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What would it feel like if your neurons fired more slowly?

  1. Aug 20, 2010 #1
    I am assuming this would have the effect of causing things to appear to move faster, thus remaining in view for shorter subjective periods of time (if crossing your field of view perpendicularly). I think the more you slowed thought, the more the objects would "stutter" as they moved, skipping over space repeatedly. But what if you slowed thinking to the point where objects move so "fast" that you are only conscious of them existing in your field of view once, looking effectively static. So that it would just appear that things were popping in and out of existence, never to return. Faster objects would "pop in" less frequently. What would beings with slow thinking like this make of such a situation? How might they try to explain it if they didn't know the objects were actually moving? Could this be going on with us? Virtual particles?
  2. jcsd
  3. Aug 20, 2010 #2

    This could be what is going on, but do you remember - "I think, therefore i am"?

    If you can't make sense of what is going on(in a basic way, as we do now), you wouldn't be able to say "I think, therefore i am". Thought is existence.
  4. Aug 22, 2010 #3


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    You are presuming here that the brain is like a computer with a clock rate. But conscious experience is based on anticipatory processing - forward modelling the world - and perceptual events are handled in dynamic fashion. Things are glued together or broken apart, depending on which reading of the world makes more sense.

    So some basics. Neurons fire at around 50 times per second at rest, 500 when active. Habitual or preconscious level perceptual integration takes 80-200 milliseconds, depending on the complexity of the scene or task demand, conscious or attentive level integration~differentiation takes 300 to 700 ms, again depending on task difficulty.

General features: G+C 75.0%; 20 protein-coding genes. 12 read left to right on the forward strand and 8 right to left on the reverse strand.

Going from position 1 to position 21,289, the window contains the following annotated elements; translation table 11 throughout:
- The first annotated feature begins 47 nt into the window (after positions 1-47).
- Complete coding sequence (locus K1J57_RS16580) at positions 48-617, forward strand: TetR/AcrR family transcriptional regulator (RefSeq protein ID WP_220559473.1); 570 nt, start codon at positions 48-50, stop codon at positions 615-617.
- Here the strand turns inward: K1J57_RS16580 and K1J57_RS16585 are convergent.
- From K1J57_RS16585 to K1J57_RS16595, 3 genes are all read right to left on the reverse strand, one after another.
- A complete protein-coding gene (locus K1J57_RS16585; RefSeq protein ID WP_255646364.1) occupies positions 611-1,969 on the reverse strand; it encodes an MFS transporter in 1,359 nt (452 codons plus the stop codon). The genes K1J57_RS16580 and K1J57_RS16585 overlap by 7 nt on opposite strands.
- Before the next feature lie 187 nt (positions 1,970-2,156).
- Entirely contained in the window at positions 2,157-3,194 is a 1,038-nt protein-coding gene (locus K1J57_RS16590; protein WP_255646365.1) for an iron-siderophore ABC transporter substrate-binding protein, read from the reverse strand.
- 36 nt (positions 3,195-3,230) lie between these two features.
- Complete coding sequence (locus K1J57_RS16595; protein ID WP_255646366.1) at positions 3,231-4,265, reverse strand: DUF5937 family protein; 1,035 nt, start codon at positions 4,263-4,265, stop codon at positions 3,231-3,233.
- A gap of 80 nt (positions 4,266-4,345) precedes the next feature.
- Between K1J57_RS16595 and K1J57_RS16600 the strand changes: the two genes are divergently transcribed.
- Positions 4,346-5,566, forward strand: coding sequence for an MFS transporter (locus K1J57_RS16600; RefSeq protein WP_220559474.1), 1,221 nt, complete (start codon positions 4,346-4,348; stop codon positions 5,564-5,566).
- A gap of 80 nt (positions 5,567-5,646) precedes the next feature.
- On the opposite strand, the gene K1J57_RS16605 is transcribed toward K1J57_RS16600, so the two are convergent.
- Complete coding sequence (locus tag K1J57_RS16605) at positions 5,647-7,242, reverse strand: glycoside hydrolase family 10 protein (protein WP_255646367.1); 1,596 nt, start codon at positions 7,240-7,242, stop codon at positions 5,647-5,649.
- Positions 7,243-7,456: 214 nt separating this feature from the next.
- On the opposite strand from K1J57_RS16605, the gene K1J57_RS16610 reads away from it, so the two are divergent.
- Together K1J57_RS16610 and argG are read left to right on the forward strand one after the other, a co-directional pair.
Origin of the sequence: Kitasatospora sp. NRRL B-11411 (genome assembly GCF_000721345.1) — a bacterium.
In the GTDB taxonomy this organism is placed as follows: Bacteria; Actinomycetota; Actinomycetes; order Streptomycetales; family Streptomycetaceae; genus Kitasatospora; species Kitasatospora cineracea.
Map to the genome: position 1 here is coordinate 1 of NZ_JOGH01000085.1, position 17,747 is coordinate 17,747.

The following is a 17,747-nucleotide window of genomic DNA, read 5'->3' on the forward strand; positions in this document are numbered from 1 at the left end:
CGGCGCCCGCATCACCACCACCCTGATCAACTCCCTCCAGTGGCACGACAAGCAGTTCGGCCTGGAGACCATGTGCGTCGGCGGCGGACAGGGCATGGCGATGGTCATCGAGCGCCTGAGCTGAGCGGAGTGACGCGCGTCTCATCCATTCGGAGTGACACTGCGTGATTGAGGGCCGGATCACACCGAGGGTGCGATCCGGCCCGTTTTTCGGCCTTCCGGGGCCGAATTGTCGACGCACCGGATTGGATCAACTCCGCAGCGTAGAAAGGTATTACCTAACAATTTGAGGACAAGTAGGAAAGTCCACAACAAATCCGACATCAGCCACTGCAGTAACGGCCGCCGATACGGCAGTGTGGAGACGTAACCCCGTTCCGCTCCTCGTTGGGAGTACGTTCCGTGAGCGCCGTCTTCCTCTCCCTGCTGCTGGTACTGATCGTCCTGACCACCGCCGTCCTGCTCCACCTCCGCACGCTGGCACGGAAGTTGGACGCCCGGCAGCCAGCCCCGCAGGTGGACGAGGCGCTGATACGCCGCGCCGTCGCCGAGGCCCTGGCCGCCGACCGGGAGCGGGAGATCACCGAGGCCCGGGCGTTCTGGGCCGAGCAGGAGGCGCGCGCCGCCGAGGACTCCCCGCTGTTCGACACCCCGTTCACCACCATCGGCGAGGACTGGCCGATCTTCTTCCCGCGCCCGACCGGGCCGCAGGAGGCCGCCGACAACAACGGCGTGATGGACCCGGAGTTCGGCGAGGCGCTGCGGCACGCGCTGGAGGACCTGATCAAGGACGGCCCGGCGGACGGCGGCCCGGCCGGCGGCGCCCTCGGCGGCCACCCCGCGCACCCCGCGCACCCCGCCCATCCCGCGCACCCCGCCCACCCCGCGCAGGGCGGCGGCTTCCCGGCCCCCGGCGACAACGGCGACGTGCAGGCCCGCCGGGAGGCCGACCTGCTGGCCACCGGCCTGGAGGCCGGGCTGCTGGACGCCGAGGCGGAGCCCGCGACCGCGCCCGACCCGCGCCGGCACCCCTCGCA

What this means is that your eye can blur together a succession of film frames to read them as smoothly continuous action.

    But equally, it can do the opposite, picking out an event far more fleeting than the 300-700 "processing frame" of attentional integration~differentiation - with the proviso that the mind is blind to other events within that shared perceptual monent.

    Now the interesting question you pose: what if we imagined a world where neurons fired either 10 times faster or 10 times slower? How would that chance conscious experience?

    Clearly, the brain would still want to do what it already does - anticipate its input, and deal with the world in a dynamic way so that within its frame of perceptual integration, make decisions about whether events are joined up to make some continuous flow of action, or are instead isolate events. But if this decision making frame for attentive-level awareness is around half a second, then faster neurons would contract this frame, so allowing for a finer grain of resolution, or extend this frame, meaning that either paying attention to a particular fleeting event would make us effectively blind to other events for 10 times longer, or events like a flickering chain of lights could be spaced out 10 times longer and still be read as one continuous action.
  5. Aug 31, 2010 #4
    Ask someone with a demyelinating disease, because that's precisely what's happening to them.
  6. Aug 31, 2010 #5


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    But wouldn't you say demyelination affects conduction rates rather than spiking rates? And so the cognitive changes seen in such diseases are ones of general integration and deterioration, such as psychosis, affect and dementia.

    However it is good to point out that just changing spike rate by an order of magnitude would be only part of the task. Conduction speeds would also have to be adjusted as part of the package. And they may even be more critical to actually achieving change.
  7. Aug 31, 2010 #6
    Yep, it's damned complex. I admit I didn't really consider spike vs. conduction, but you're right.
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